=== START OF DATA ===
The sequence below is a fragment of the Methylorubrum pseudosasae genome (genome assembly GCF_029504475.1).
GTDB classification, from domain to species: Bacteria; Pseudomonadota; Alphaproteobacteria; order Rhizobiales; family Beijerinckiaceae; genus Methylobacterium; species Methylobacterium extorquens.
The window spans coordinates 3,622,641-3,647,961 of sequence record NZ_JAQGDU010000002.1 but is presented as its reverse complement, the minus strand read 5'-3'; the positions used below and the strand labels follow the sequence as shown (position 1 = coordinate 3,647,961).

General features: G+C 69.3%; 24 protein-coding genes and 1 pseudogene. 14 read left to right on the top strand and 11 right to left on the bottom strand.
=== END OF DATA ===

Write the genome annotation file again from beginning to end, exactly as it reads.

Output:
The sequence below is a fragment of the Methylorubrum pseudosasae genome (genome assembly GCF_029504475.1).
GTDB classification, from domain to species: Bacteria; Pseudomonadota; Alphaproteobacteria; order Rhizobiales; family Beijerinckiaceae; genus Methylobacterium; species Methylobacterium extorquens.
The window spans coordinates 3,622,641-3,647,961 of sequence record NZ_JAQGDU010000002.1 but is presented as its reverse complement, the minus strand read 5'-3'; the positions used below and the strand labels follow the sequence as shown (position 1 = coordinate 3,647,961).

General features: G+C 69.3%; 24 protein-coding genes and 1 pseudogene. 14 read left to right on the top strand and 11 right to left on the bottom strand.